In 1806 a pirate raid, although repelled, resulted in groups of locals emigrating to the coast of Asia Minor, from where some later repatriated, bringing back customs to the island  from the places where they had lived.[14]

Kythnos took part in the 1821 Revolution and during its duration was a safe haven for Greek refugees from areas such as Chios, Psara and Aivali. In 1823 a plague broke out. Kythnos was represented in the 3rd National Assembly of Epidaurus, in the 3rd National Assembly of Troizina by Moschos Filippaios (Chora) and N. Economidis Levantis (Dryopida). In the following years until 1832 Kythnos was represented in the National Assemblies by N. Vallindas. [15]

Modern Kythnos

In 1828 five schools were operating on the island, including private schools, and by 1833 there were only two schools operating.[16] They were financially supported by contributions from the residents and income from monasteries on the island.[16] During the reign of King Othon, Kythnos was a place of exile for political prisoners and was the scene of an unsuccessful revolt in 1862 by rebels from Syros who attempted to free the prisoners.

View of Merichas

In the 19th century, Kythnians mainly earned their living as they had for centuries before: as shepherds or by fishing. The island had few natural resources and, lacking a deep-water mooring for boats, was relatively inaccessible. On the other hand ceramics and pottery flourished in Kythnos, with Kythnian craftsmen leaving for Athens in the summers and returning in the winter.

At the beginning of the 20th century the production of high quality barley and semolina increased greatly and exports increased accordingly.[17] As the new century dawned, iron ore was discovered on the island and Kythnians were able to supplement their meager incomes by working in the mines.[18] These mines, however, were mostly played out by World War II, and once again, the population of the island went into decline, as young people left to find employment and a better life in Athens or even further afield. During the Axis Occupation of Greece, many Kythnians living in Athens returned to the island for better living conditions.

The Greek tourist boom beginning in the mid-20th century largely bypassed Kythnos because its harbor lacked a deep-water dock for ferryboats. The construction of a new mole in 1974 precipitated great changes. Today, the island is a modern, prosperous place, with a burgeoning tourist trade. It is in the forefront of alternative energy experiments, with the establishment in 1982 of Greece's first wind park.[19][20] With the addition of a photovoltaic system and storage batteries, the amount of diesel fuel required to supply the island's electricity has been reduced by 11%.[21] Numerous individual houses on remote coves are equipped with photovoltaic systems, and nearly all houses employ solar water heaters.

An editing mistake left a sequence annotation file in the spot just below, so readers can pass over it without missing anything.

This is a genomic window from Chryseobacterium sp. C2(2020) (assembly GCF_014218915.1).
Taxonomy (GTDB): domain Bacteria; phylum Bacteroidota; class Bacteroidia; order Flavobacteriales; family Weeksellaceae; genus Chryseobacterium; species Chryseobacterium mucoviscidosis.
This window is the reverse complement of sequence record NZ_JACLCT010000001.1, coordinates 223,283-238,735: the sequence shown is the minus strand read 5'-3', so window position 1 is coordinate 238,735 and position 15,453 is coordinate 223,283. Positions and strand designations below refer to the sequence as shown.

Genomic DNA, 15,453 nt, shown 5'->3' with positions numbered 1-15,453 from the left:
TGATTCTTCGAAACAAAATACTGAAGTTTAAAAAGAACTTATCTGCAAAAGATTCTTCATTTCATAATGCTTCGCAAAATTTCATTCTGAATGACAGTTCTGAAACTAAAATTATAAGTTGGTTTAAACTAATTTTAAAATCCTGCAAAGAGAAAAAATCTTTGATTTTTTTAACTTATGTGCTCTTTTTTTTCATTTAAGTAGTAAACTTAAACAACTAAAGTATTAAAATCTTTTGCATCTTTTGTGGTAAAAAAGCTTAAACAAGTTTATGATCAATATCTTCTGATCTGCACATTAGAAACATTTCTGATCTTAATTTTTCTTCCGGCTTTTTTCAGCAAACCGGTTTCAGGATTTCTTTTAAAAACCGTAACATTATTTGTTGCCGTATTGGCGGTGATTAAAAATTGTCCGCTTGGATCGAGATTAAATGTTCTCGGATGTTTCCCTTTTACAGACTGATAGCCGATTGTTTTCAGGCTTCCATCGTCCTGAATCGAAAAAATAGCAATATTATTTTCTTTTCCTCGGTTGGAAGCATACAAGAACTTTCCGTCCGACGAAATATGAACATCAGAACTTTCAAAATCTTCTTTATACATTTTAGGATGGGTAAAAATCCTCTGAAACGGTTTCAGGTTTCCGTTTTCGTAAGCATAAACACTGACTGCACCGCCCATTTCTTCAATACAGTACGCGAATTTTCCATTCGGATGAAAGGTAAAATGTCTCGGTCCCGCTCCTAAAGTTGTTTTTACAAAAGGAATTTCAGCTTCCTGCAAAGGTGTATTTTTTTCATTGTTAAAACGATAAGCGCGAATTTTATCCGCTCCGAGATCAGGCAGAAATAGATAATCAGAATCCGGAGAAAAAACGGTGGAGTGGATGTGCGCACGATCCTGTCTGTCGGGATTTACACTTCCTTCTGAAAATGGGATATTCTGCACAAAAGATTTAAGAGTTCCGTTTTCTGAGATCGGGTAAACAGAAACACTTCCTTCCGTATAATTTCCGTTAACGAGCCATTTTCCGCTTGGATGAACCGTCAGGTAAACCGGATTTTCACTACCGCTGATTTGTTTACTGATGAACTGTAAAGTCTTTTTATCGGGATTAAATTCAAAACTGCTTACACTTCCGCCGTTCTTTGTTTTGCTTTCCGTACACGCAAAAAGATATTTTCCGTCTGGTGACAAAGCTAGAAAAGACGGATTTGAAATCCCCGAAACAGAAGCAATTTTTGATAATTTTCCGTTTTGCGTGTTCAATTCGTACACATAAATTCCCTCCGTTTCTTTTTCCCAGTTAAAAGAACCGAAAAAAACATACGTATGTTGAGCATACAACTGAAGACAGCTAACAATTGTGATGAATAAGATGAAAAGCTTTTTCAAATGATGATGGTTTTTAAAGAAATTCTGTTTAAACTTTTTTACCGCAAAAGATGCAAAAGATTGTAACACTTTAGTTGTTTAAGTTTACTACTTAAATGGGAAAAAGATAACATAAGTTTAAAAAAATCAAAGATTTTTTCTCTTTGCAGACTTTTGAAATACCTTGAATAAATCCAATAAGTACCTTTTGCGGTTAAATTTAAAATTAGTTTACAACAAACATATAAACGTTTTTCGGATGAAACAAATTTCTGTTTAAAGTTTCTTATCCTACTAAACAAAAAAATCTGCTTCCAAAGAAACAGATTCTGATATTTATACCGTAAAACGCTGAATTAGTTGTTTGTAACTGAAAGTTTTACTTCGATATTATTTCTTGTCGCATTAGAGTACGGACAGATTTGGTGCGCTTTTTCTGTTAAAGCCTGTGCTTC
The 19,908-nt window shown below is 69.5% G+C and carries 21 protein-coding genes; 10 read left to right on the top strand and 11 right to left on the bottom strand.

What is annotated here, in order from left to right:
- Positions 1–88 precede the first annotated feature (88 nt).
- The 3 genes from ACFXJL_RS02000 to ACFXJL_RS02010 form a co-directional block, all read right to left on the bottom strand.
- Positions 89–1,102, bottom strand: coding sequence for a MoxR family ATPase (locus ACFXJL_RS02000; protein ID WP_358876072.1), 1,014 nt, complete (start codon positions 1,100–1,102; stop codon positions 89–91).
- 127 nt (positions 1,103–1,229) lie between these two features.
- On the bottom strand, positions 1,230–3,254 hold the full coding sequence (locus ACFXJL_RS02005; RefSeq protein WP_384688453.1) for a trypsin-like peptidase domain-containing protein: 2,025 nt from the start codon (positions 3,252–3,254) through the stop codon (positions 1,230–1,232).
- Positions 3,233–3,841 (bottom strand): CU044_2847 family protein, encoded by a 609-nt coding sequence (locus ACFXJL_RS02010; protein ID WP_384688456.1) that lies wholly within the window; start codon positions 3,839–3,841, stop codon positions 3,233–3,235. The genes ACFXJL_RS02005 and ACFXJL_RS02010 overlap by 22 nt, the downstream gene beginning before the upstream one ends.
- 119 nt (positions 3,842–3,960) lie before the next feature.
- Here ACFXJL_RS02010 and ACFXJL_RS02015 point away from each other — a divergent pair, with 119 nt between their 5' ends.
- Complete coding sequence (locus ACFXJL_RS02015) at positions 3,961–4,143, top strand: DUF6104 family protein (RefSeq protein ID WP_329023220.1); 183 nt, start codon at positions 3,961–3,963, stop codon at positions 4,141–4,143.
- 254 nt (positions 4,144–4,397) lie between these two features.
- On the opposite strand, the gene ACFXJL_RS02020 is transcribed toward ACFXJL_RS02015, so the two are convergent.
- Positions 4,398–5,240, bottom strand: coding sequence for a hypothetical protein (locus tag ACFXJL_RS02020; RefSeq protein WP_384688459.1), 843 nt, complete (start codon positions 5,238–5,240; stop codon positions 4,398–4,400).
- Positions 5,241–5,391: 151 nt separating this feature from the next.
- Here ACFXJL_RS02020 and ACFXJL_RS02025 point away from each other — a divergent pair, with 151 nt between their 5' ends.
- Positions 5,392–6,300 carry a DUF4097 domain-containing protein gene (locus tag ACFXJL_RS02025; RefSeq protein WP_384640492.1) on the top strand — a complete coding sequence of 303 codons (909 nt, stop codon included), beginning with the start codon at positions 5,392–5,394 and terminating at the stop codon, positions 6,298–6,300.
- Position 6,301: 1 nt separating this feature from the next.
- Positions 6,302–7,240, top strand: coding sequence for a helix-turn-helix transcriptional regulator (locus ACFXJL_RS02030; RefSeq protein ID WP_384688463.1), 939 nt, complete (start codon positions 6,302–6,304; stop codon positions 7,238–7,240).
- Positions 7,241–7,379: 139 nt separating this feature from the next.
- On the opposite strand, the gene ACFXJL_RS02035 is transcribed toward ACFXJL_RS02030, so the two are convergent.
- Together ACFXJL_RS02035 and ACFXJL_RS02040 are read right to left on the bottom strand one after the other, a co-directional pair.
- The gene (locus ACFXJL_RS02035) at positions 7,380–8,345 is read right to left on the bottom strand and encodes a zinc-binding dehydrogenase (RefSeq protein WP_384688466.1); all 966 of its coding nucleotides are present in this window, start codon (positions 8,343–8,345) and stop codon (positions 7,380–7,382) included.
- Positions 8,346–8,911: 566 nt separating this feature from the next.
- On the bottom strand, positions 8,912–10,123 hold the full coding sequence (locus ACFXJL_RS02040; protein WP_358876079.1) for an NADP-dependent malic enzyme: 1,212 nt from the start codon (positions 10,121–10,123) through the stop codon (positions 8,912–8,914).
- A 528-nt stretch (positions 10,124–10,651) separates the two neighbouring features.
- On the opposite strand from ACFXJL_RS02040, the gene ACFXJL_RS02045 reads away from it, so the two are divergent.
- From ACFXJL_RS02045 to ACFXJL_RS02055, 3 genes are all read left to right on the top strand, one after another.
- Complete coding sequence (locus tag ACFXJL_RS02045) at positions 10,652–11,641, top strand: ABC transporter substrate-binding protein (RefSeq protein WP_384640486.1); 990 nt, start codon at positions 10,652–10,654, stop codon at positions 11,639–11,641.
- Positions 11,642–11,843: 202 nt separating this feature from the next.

Due to its proximity to Athens, Kythnos has become a fashionable setting for vacation homes, in addition to being an accessible destination for foreign visitors. Besides its numerous beaches and picturesque villages, it also is the site of one of the largest caves in Greece, Katafyki Cave in Dryopida. This cave, first visited in the 1830s and described by the geologist Fiedler, has unique "schratten" or rock curtains, as well as speleotherms. It was the site of an iron mine until 1939 and has now been developed as a tourist attraction.

In 2023, Kythnos celebrated the inauguration of the Archaeological Museum of Kythnos, a long-awaited dream for the island's inhabitants. It is housed in the old, Single Classroom Primary School of Chora, Kythnos, and along its exhibits visitors may find an Archaic temple treasure with various golden and precious metals offerings, plus 7th to early 5th century BC objects.[22]



Swings or Kounies (Greek: Κούνιες) is an Easter custom that has been preserved to this day. A wooden swing is tied to a tree or  to stakes in the centre of the village and young men and women swing on it, exchanging praise and poetry. [23]

May Day

On the eve of the first of May they would prepare the  "May" wreath with flowers and  sing to music. This is a custom that is still preserved today.[24][25]


At noon on the Tyrian Sunday, the "Lazanis", a straw puppet who supposedly  came to "take the lasagna (spaghetti)", would be baptized. The custom is still maintained to this day, with 'Lazanis' occupying the role of King Carnival.[24][26]

Music and dance tradition

Dancers performing Balos.

The violin and the lute are the main musical instruments of the island, which form the "Zyas", as they are called on the island. The tsampouna (or kaida) is the characteristic instrument heard on Carnival.[27]


In the legends and beliefs of Kythnos there are multiple references to fairies, vampires, dragons etc. living in various places on the island such as: ancient ruins, mills, threshing floors, isolated beaches etc.[28]


Representative dishes of the local cuisine are sfougata (fried cheese balls), kolopi (pita with greens) and poulos (a bread roll filled with salted pork). The island also has other traditional products such as honey and various types of cheese.[29]